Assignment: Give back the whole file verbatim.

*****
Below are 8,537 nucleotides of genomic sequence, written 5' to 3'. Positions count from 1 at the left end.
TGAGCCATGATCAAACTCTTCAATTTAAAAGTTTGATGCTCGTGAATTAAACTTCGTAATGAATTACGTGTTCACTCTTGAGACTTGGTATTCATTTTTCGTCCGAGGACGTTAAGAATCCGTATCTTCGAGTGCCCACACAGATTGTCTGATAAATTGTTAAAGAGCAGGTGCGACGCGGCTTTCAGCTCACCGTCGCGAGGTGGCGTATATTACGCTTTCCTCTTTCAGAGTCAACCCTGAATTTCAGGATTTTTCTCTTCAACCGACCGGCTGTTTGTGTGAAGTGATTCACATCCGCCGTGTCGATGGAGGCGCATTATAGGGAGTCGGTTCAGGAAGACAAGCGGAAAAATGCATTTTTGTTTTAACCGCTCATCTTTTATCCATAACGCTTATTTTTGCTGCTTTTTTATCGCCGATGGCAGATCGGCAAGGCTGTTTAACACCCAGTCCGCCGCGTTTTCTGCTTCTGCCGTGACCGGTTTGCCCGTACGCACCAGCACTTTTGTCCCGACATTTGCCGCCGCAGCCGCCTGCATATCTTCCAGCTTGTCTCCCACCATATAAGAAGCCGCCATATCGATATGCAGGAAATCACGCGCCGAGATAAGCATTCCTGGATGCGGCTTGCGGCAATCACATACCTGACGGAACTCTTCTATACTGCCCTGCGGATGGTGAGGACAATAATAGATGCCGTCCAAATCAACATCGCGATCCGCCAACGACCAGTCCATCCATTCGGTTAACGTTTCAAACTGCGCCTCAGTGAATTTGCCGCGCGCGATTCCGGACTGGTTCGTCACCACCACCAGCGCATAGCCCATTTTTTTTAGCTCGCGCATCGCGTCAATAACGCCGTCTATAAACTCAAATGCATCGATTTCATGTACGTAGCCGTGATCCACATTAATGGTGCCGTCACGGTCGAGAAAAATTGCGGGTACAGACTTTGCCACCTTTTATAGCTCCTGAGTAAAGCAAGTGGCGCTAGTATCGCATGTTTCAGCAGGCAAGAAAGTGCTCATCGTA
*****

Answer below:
Below are 8,537 nucleotides of genomic sequence, written 5' to 3'. Positions count from 1 at the left end.
TGAGCCATGATCAAACTCTTCAATTTAAAAGTTTGATGCTCGTGAATTAAACTTCGTAATGAATTACGTGTTCACTCTTGAGACTTGGTATTCATTTTTCGTCCGAGGACGTTAAGAATCCGTATCTTCGAGTGCCCACACAGATTGTCTGATAAATTGTTAAAGAGCAGGTGCGACGCGGCTTTCAGCTCACCGTCGCGAGGTGGCGTATATTACGCTTTCCTCTTTCAGAGTCAACCCTGAATTTCAGGATTTTTCTCTTCAACCGACCGGCTGTTTGTGTGAAGTGATTCACATCCGCCGTGTCGATGGAGGCGCATTATAGGGAGTCGGTTCAGGAAGACAAGCGGAAAAATGCATTTTTGTTTTAACCGCTCATCTTTTATCCATAACGCTTATTTTTGCTGCTTTTTTATCGCCGATGGCAGATCGGCAAGGCTGTTTAACACCCAGTCCGCCGCGTTTTCTGCTTCTGCCGTGACCGGTTTGCCCGTACGCACCAGCACTTTTGTCCCGACATTTGCCGCCGCAGCCGCCTGCATATCTTCCAGCTTGTCTCCCACCATATAAGAAGCCGCCATATCGATATGCAGGAAATCACGCGCCGAGATAAGCATTCCTGGATGCGGCTTGCGGCAATCACATACCTGACGGAACTCTTCTATACTGCCCTGCGGATGGTGAGGACAATAATAGATGCCGTCCAAATCAACATCGCGATCCGCCAACGACCAGTCCATCCATTCGGTTAACGTTTCAAACTGCGCCTCAGTGAATTTGCCGCGCGCGATTCCGGACTGGTTCGTCACCACCACCAGCGCATAGCCCATTTTTTTTAGCTCGCGCATCGCGTCAATAACGCCGTCTATAAACTCAAATGCATCGATTTCATGTACGTAGCCGTGATCCACATTAATGGTGCCGTCACGGTCGAGAAAAATTGCGGGTACAGACTTTGCCACCTTTTATAGCTCCTGAGTAAAGCAAGTGGCGCTAGTATCGCATGTTTCAGCAGGCAAGAAAGTGCTCATCGTA